Additionally, the owner of the establishment where this all went down has said “[Jamie] Masada says Tosh asked the audience, “What you guys want to talk about?” After someone in the front said “rape,” a woman in the audience started screaming, “No, rape is painful, don’t talk about it.” Then, Masada says, “Daniel came in, and he said, ‘Well it sounds like she’s been raped by five guys’ — something like that. I really didn’t hear properly.” Which has lead to that time-honored tradition of disbelieving the woman’s account, and saying she did it for attention. Because we’d all rather believe the individual who “really didn’t hear properly” instead of a woman who was threatened with rape, and “heckled” a precious flower of a comedian who can’t take criticism.

(quotes found here: http://www.boston.com/ae/tv/blog/2012/07/daniel_tosh_apo.html)

The Onion responded by writing an article about Tosh being the victim of a gang rape, which I’m not linking too, because way to miss the point about not threatening people with rape, even if they’re scumbags who threaten people with rape.

There was also a scramble at Comic-Con before last Friday night to censure parts of the pilot episode for Tosh’s animated series Brickleberry that was shown at Comic-Con, because “most of the pilot is about rape.” Pretty damning.

There’s currently a petition over at Change.org to get Daniel Tosh taken off the air at Comedy Central, with over 30,000 signatures.
There’s also a few counter-petitions seeking to protect “free speech,” (here’s a hint- there’s a line between free speech and verbally assaulting someone. You have the freedom to swing your fists in the air all you want in America, but when it connects with someone’s face, its assault) but none of them have gathered very many signatures.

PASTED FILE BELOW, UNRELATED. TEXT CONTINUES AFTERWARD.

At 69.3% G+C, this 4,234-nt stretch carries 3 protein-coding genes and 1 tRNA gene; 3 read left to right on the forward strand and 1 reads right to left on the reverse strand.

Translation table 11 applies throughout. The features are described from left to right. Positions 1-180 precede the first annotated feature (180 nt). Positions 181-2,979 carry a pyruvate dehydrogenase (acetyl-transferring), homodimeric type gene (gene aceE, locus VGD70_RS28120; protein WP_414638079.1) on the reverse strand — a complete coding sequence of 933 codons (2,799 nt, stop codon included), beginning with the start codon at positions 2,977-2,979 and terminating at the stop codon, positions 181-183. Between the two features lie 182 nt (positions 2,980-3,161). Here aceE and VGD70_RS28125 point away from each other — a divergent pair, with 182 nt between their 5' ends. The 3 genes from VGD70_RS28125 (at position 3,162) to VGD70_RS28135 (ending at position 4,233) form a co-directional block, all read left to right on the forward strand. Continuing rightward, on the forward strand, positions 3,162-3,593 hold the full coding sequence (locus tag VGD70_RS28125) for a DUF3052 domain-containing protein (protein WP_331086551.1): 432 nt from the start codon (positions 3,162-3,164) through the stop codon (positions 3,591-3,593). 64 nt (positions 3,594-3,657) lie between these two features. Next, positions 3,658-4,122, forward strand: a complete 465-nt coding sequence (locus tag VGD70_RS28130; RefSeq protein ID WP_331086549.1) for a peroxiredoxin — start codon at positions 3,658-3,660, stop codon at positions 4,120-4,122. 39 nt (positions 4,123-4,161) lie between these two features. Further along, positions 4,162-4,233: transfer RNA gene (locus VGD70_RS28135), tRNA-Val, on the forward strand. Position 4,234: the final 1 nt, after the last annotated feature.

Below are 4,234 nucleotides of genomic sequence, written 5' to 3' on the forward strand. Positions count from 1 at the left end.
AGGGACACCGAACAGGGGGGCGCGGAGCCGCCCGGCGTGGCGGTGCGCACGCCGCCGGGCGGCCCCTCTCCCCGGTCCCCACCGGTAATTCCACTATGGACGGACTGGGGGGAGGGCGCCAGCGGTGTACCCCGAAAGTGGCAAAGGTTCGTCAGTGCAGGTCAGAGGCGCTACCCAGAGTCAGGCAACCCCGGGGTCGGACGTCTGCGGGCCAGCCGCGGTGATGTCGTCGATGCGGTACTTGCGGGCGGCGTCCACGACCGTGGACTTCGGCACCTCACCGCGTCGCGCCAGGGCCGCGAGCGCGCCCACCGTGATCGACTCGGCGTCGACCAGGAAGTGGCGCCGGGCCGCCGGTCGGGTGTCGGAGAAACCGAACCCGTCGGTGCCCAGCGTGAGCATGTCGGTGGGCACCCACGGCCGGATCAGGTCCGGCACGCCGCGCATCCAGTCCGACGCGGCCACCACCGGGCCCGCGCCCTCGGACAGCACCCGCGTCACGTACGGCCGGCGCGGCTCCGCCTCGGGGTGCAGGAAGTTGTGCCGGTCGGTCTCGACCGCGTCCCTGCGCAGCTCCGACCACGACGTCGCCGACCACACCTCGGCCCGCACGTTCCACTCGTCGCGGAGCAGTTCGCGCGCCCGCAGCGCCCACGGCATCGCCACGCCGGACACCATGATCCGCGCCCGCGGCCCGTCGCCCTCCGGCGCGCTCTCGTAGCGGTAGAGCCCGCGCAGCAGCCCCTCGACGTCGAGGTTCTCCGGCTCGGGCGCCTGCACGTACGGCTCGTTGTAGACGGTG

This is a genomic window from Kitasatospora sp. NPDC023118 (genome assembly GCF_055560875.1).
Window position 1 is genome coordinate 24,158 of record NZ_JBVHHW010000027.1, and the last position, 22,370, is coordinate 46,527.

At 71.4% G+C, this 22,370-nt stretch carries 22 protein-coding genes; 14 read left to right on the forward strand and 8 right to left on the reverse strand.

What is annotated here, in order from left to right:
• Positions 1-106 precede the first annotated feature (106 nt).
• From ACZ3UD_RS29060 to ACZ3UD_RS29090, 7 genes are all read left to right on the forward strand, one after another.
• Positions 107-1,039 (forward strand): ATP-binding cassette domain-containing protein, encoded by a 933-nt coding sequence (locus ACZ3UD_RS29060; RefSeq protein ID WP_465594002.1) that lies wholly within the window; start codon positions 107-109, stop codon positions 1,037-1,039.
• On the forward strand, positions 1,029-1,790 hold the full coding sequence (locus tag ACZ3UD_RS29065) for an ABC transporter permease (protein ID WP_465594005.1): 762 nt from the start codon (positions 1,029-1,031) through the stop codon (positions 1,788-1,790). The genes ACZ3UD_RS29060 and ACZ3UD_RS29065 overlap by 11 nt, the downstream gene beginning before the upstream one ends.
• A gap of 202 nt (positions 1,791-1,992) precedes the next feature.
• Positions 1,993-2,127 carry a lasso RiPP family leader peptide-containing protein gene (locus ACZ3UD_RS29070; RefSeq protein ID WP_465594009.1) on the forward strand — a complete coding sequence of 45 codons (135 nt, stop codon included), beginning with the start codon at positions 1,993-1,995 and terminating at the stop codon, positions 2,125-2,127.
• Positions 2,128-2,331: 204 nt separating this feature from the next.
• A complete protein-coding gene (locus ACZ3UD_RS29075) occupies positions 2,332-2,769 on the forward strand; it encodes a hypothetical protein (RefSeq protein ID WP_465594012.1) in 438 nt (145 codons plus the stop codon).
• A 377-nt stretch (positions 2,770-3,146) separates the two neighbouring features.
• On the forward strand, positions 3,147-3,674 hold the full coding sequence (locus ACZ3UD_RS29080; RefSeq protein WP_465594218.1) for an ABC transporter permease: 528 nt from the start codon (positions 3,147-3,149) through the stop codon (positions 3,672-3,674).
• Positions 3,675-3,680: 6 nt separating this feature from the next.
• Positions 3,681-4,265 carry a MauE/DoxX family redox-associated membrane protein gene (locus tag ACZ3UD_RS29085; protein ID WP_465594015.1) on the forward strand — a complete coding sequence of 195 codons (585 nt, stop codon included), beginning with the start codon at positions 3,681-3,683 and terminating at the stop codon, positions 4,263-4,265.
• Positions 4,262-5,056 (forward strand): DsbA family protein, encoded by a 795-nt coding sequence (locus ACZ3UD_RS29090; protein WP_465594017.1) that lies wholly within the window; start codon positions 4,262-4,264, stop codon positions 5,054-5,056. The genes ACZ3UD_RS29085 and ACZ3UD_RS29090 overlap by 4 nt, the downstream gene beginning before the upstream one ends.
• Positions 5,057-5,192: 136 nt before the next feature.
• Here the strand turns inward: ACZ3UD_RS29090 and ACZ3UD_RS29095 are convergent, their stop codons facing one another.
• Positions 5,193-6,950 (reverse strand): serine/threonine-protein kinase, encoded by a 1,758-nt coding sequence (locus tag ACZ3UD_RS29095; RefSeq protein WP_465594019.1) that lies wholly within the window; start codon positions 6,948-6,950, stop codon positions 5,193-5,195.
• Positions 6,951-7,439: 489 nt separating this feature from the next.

Curtis Luciani, who is in fact, also a comedian, very eloquently and humorously points out why rape jokes are harmful, why “but its comedy,” isn’t a free pass to play into oppressive culture, and why harm is in fact, the opposite of what people want from comedy.

Over at Jezebel, Lindy West does a good job looking at the “free speech”/ thought police side of the argument and tearing it down for the bullshit it is in her article.

However, I personally disagree with some of West’s choices about who makes a good rape joke. While I do agree that jokes making fun or rape culture, that actively tear down that culture and show how awful it is are a good thing, I don’t think that the other comedians who make jokes about the act of rape itself and not rape culture should be given a pass. Mainly Louis CK, as I am unfamiliar with the other two comedians who make rape jokes. While West does a good job pointing out that there are generally always victims of sexual assault in an audience due to statistics, she fails to note that statistically, there are also likely a few rapists in the room as well. And that’s why I don’t think Louis CK’s joke is an “acceptable” rape joke. The joke that West sites, “I’m not condoning rape, obviously—you should never rape anyone. Unless you have a reason, like if you want to fuck somebody and they won’t let you.” sends the message to those rapists in the audience that their behavior is ok. Which is another reason why rape jokes are dangerous ground- you trigger the victims in your audience, dehumanize women, and send the message to rapists that you support their actions- that their actions are all right. West also ignores that Louis CK sent Tosh support after the incident, tweeting him: “@danieltosh your show makes me laugh every time I watch it. And you have pretty eyes.” Louis CK also defended Tracy Morgan’s homophobic rant at a comedy show last year saying, “said something wrong, evil, cruel, ignorant and hilarious. He was on a comedy stage, not a pulpit. It is clear to anyone with an ability to reason and understand people that he didn’t mean a word of what he said. He was f—g around.” The progressive community likes to give Louis CK a pass, mainly because of some pro-gay things he’s said, I think, but he’s also supported incredibly harmful bullshit in the name of “free speech,” and “comedy,” and that doesn’t seem to me like he’s “making it very publicly clear that he is on the side of making things better,” or that he deserves “the benefit of the doubt.”